You wouldn’t build a house on a foundation that wasn’t square and level, but you’d be surprised how many classic car enthusiasts start building their cars on a frame or chassis that is out of square. Let’s face it, the components of your car are designed to be bolted to a solid and square frame or body, so an important first stem in virtually any car restoration project is to begin with a good foundation.
Oftentimes a car owner assumes their car is straight and square based on their gut feeling or assumption that it has to be good as there are few miles on the car. But virtually any high-quality restoration begins with checking the car’s straightness.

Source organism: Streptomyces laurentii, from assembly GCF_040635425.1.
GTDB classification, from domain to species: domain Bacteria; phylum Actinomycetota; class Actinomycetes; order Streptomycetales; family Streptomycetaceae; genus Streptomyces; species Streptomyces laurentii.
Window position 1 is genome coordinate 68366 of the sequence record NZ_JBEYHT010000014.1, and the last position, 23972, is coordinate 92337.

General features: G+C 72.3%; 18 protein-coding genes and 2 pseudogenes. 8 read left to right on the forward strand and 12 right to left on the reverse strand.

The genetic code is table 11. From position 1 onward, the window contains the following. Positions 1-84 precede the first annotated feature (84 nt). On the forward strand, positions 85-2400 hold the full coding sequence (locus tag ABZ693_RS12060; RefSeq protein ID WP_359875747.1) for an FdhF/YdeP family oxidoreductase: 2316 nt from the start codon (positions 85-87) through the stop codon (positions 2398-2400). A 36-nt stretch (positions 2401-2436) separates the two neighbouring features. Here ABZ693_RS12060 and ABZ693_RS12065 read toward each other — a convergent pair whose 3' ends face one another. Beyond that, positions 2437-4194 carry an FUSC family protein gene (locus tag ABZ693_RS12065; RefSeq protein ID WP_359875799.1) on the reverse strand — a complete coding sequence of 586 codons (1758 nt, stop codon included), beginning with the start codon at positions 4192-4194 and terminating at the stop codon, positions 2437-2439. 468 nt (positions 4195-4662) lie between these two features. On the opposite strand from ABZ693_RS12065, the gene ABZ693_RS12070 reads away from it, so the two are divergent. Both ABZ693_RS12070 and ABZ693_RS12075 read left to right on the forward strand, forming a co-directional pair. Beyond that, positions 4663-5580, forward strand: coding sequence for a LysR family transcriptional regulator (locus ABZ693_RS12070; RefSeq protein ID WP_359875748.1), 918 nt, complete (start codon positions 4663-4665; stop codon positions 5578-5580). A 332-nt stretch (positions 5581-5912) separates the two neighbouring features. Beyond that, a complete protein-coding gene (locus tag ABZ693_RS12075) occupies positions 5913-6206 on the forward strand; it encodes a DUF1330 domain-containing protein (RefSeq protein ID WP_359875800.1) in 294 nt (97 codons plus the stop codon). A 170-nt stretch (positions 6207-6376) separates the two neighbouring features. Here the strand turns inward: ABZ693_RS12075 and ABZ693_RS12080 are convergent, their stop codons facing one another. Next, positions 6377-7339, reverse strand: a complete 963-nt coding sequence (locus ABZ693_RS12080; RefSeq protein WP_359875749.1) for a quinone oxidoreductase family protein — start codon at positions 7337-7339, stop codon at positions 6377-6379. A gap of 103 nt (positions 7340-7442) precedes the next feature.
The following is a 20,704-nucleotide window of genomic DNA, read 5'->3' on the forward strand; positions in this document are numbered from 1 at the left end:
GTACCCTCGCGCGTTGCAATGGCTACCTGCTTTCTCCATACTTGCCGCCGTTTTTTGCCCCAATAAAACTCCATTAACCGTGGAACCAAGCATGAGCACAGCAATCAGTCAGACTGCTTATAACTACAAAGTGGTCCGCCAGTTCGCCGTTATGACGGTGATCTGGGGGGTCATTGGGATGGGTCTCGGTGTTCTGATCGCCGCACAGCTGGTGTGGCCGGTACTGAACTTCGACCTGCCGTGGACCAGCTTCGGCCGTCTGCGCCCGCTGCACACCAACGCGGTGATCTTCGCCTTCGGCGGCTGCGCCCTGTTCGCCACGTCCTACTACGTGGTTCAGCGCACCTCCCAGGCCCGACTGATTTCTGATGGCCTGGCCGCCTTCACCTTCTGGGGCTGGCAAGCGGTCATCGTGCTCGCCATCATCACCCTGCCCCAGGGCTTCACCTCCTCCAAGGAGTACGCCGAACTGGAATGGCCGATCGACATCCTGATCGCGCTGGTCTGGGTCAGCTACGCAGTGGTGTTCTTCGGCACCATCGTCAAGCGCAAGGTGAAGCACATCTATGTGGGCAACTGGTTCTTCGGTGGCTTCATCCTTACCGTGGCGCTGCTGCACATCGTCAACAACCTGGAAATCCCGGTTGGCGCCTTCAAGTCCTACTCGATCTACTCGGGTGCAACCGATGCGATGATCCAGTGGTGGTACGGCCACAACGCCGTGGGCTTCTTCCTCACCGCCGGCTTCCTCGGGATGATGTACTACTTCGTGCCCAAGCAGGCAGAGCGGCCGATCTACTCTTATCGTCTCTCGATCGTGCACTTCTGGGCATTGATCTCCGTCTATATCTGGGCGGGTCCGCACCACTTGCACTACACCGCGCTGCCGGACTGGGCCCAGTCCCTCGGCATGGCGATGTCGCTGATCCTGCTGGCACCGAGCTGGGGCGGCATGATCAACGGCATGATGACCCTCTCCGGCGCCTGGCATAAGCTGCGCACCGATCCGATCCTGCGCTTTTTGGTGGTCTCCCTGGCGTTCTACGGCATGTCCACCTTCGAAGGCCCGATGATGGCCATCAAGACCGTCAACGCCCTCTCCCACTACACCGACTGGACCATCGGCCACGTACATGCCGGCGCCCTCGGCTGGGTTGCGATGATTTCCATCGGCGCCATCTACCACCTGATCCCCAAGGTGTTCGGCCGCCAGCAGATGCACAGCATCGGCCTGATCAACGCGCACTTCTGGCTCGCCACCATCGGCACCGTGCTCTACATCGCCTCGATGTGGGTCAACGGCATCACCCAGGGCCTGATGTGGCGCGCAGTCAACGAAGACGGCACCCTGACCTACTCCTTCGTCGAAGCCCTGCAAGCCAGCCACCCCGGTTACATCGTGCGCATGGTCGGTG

No car is immune from being out of square: rusted or rust-free, low or high-mileage, frame or uni-bodied, they all can be out of square, and sometimes these problems don’t show themselves until a hood or door or window just doesn’t fit right. Whether you take the steps to check your car yourself or you enlist the services of a professional frame shop, it is almost always time or money well spent.
Helping us get the straight scoop on checking your car for square, we visited Bob Wilson, owner of RJ Restorations in Farmington, MN. Wilson’s relentless attention to detail is legendary and key to his success as a concurs Ford Mustang restoration shop. Bob takes us step-by-step through the process of checking your classic car for square and discusses ways to make corrections yourself or when it may take a frame bench to bring your car back into square.